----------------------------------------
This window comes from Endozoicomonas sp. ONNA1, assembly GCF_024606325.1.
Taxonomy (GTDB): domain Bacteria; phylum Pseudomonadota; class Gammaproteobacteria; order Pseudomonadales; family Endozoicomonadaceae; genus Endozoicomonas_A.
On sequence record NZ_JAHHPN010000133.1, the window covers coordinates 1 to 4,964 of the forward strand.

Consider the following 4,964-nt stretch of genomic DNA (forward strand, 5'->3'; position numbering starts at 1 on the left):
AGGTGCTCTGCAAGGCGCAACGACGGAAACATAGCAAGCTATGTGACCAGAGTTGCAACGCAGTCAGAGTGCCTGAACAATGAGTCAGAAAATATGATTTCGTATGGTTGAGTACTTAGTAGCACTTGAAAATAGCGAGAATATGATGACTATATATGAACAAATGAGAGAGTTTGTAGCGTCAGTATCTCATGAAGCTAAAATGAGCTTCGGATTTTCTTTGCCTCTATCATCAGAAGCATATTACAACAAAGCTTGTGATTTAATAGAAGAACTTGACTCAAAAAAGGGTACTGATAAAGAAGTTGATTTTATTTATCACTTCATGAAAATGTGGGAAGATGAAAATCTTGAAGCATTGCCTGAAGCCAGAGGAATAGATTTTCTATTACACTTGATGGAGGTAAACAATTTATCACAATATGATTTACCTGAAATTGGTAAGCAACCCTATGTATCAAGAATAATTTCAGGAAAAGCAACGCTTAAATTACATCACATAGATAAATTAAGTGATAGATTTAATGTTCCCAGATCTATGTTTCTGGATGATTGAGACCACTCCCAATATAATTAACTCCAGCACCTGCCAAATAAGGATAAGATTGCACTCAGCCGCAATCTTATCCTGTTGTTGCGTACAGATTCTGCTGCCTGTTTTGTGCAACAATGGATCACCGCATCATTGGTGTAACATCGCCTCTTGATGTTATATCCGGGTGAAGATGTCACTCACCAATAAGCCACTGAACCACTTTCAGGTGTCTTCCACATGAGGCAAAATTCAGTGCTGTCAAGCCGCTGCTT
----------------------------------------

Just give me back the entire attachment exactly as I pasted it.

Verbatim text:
This window comes from Endozoicomonas sp. ONNA1, assembly GCF_024606325.1.
Taxonomy (GTDB): domain Bacteria; phylum Pseudomonadota; class Gammaproteobacteria; order Pseudomonadales; family Endozoicomonadaceae; genus Endozoicomonas_A.
On sequence record NZ_JAHHPN010000133.1, the window covers coordinates 1 to 4,964 of the forward strand.

Consider the following 4,964-nt stretch of genomic DNA (forward strand, 5'->3'; position numbering starts at 1 on the left):
AGGTGCTCTGCAAGGCGCAACGACGGAAACATAGCAAGCTATGTGACCAGAGTTGCAACGCAGTCAGAGTGCCTGAACAATGAGTCAGAAAATATGATTTCGTATGGTTGAGTACTTAGTAGCACTTGAAAATAGCGAGAATATGATGACTATATATGAACAAATGAGAGAGTTTGTAGCGTCAGTATCTCATGAAGCTAAAATGAGCTTCGGATTTTCTTTGCCTCTATCATCAGAAGCATATTACAACAAAGCTTGTGATTTAATAGAAGAACTTGACTCAAAAAAGGGTACTGATAAAGAAGTTGATTTTATTTATCACTTCATGAAAATGTGGGAAGATGAAAATCTTGAAGCATTGCCTGAAGCCAGAGGAATAGATTTTCTATTACACTTGATGGAGGTAAACAATTTATCACAATATGATTTACCTGAAATTGGTAAGCAACCCTATGTATCAAGAATAATTTCAGGAAAAGCAACGCTTAAATTACATCACATAGATAAATTAAGTGATAGATTTAATGTTCCCAGATCTATGTTTCTGGATGATTGAGACCACTCCCAATATAATTAACTCCAGCACCTGCCAAATAAGGATAAGATTGCACTCAGCCGCAATCTTATCCTGTTGTTGCGTACAGATTCTGCTGCCTGTTTTGTGCAACAATGGATCACCGCATCATTGGTGTAACATCGCCTCTTGATGTTATATCCGGGTGAAGATGTCACTCACCAATAAGCCACTGAACCACTTTCAGGTGTCTTCCACATGAGGCAAAATTCAGTGCTGTCAAGCCGCTGCTT